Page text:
The reactionary temptation by Andrew Sullivan -
The book that scandalised New York intellectuals by Louis Menand -
To understand Britain today, look to the 17th Century by Adrian Wooldridge -
The crisis in France by Christopher Caldwell -
A Visit to Michaela School by Patrick Alexander -
Why parenting may not matter by Brian Boutwell -
Trump Establishment's Cultural Significance Explained by Michael Wolff -
Branching histories of the 2016 referendum by Dominic Cummings -
Putin's Real Long Game by Molly K McKew -
The Flight 93 Election by Publius Decius Mus -
How the education gap is tearing politics apart by David Runciman -
What's wrong with identity politics by Graeme Archer -
Grammars and the grain of truth by Jonathan Porter
Anti-Brexit: Britain's new class war by John O'Sullivan -
The English Revolt by Robert Tombs -
Democracies end when they are too democratic by Andrew Sullivan -
Human beings really are making progress by Steven Pinker -
What ISIS really wants by Graeme Wood -
A society ripe for Submission by Douglas Murray -
Why I'm a Conservative Teacher by Jonathan Porter -
Corbyn's Inconvenient Truth – He wanted the IRA to win -
Why I've become Tory scum by Tony Parsons -
Inside Westminster's free school -
Robert Conquest obit -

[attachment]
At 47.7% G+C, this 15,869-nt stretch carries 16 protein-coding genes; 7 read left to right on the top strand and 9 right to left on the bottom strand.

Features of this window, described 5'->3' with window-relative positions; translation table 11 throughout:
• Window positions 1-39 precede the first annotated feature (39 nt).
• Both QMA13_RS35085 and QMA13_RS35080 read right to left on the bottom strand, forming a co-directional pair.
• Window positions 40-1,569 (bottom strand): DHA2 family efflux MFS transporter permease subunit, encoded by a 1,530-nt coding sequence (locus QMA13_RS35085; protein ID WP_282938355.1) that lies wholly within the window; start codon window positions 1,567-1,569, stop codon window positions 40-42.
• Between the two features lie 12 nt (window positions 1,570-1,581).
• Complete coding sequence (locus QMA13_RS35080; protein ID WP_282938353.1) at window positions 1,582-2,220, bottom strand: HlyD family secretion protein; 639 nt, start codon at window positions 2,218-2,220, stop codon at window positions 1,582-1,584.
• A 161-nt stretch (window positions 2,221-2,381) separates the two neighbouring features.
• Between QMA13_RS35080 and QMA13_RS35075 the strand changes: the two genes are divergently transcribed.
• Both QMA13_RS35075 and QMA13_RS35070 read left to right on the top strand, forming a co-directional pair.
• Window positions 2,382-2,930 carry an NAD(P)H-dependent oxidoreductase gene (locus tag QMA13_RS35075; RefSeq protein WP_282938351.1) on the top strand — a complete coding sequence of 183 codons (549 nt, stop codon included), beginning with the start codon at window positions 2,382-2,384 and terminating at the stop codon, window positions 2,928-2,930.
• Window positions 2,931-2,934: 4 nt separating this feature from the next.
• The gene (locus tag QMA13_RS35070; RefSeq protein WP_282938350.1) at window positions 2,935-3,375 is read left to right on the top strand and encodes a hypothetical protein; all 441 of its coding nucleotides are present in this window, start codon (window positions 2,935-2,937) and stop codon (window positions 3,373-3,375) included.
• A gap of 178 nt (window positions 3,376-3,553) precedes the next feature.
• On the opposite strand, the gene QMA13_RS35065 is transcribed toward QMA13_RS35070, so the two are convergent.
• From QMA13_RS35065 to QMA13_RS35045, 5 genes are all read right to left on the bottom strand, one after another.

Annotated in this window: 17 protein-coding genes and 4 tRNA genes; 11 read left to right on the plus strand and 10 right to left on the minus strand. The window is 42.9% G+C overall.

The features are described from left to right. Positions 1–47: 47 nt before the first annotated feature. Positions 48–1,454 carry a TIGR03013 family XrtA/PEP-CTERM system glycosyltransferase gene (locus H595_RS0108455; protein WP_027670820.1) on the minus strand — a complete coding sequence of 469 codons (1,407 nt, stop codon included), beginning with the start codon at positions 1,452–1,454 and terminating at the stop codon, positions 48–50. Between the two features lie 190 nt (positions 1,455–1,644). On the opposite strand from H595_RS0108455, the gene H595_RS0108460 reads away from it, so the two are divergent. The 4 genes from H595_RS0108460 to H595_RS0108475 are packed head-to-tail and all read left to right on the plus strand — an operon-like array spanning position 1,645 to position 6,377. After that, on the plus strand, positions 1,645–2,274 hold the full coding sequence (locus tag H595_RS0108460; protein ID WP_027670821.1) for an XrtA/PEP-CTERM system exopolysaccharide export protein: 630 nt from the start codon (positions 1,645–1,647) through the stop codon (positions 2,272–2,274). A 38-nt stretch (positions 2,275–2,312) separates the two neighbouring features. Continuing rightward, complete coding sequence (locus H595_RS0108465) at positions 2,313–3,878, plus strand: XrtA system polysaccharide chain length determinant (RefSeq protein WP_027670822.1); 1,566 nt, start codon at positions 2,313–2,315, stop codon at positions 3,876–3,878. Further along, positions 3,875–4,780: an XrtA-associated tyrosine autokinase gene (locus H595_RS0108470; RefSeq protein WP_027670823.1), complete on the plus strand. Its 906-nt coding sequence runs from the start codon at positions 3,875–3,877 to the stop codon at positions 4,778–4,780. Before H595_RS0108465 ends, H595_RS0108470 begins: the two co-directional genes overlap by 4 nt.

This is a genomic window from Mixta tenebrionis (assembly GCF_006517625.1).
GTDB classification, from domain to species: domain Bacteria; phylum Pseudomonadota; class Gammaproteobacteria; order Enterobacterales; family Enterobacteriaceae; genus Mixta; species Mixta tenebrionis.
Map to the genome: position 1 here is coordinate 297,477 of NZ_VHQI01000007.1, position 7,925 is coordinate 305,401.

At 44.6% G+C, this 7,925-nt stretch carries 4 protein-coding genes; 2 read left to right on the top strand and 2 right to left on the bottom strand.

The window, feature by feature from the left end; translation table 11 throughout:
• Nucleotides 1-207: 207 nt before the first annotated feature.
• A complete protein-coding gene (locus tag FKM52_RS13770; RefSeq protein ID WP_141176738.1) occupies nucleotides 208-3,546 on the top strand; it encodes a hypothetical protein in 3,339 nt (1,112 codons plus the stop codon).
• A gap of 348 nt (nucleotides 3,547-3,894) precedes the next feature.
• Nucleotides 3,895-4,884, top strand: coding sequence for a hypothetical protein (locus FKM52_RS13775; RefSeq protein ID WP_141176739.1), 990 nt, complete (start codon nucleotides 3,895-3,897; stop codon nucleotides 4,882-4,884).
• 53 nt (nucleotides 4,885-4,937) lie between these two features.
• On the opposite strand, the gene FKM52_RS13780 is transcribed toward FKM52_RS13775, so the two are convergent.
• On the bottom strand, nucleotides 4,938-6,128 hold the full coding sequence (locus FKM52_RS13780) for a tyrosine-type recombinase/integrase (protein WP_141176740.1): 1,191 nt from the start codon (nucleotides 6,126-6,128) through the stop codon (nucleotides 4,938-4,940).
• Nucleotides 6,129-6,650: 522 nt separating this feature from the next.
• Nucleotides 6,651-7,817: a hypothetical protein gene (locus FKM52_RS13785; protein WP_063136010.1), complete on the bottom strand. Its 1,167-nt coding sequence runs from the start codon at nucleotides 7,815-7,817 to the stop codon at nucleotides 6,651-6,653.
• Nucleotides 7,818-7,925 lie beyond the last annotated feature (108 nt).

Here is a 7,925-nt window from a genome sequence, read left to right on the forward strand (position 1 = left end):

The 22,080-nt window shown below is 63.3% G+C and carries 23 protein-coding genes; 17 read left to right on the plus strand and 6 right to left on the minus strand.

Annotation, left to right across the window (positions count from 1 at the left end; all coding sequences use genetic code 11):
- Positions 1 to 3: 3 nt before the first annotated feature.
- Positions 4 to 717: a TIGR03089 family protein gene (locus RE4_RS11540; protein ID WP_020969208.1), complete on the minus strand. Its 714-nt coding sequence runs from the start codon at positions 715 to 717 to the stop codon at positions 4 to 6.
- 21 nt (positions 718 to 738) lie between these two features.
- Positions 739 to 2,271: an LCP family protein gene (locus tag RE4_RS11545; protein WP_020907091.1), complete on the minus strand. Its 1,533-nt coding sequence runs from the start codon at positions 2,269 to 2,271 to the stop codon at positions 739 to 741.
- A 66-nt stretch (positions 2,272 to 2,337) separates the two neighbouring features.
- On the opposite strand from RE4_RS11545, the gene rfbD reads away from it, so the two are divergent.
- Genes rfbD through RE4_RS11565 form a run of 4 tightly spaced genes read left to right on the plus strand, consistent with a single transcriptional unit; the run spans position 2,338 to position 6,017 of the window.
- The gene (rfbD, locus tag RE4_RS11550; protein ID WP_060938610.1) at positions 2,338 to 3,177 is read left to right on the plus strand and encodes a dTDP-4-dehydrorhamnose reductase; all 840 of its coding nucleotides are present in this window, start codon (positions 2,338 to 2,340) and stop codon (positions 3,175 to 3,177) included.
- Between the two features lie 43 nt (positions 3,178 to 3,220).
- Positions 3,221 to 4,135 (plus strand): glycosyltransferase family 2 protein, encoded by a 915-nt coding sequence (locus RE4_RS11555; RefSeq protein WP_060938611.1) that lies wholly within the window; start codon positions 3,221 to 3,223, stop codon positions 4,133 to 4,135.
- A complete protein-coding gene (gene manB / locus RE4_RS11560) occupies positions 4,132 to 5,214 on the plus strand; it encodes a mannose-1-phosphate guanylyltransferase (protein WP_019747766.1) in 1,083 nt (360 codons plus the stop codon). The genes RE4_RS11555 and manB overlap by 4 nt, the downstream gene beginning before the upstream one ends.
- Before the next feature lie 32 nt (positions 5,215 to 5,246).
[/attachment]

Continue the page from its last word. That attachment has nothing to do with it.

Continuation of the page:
Jeremy Corbyn is not an anti-Semite – it's so much worse than that -


Andrew Lilico
Andrew Sullivan
Arts and Letters Daily
Bagehot's Notebook
BBC News
BBC Sport
Benedict Brogan
Brendan O'Neill
Bruce Anderson
Coffee House
Conservative Home
Damian McBride
Damian Thompson
Dan Hodges
Daniel Hannon
Ed West
Frank Furedi
Guido Fawkes
Harry Phibbs
Iain Dale
Iain Martin
James Delingpole
James Wolcott
Joe Murphy
John Rentoul
Labour List
Mark Steyn
Matt Drudge
Mehdi Hasan
Melanie Phillips
Michael Wolff
Nick Cohen
Nick Robinson
Nikki Finke
Paul Waugh
Peter Hitchens
Political Betting
Right Minds
Rob Long
Rod Liddle
Sophy Ridge
Stephen Pollard
The Arts Desk
The Corner
The Daily Beast
The First Post
The Omnivore
The Onion
Tim Shipman
Tim Stanley
Tom Shone


AA Gill
Aidan Hartley
Allison Pearson
Allister Heath
AO Scott
Boris Johnson
Charles Moore
Cosmo Landesman
Daniel Finkelstein
David Brooks
Fraser Nelson
George Monbiot
Giles Coren
Henry Winter
James Delingpole
Jan Moir
Janan Ganesh
Jeremy Clarkson
Jeremy Warner
Jim White
Jonathan Freedland
Lloyd Evans
Manohla Dargis
Martin Samuel
Mary Ann Sieghart
Matthew d'Ancona
Matthew Norman
Maureen Dowd
Michiko Kakutani
Owen Jones
Patrick O'Flynn
Paul Krugman
Peter Bradshaw
Peter Oborne
Philip Collins
Polly Toynbee
Quentin Letts
Rachel Johnson
Rod Liddle
Roy Greenslade
Tim Montgomerie
Trevor Kavanagh
UK Book Cover

  • Buy the book on

  • Buy the book on

  • UK Book Cover

  • Buy the book on

  • Buy the book on

  • Audio Book Cover

  • Buy the audio book from
    Whole Story Audio
  • DVD Cover

  • Buy the DVD from

  • Buy the DVD from

  • IMdb Page on the film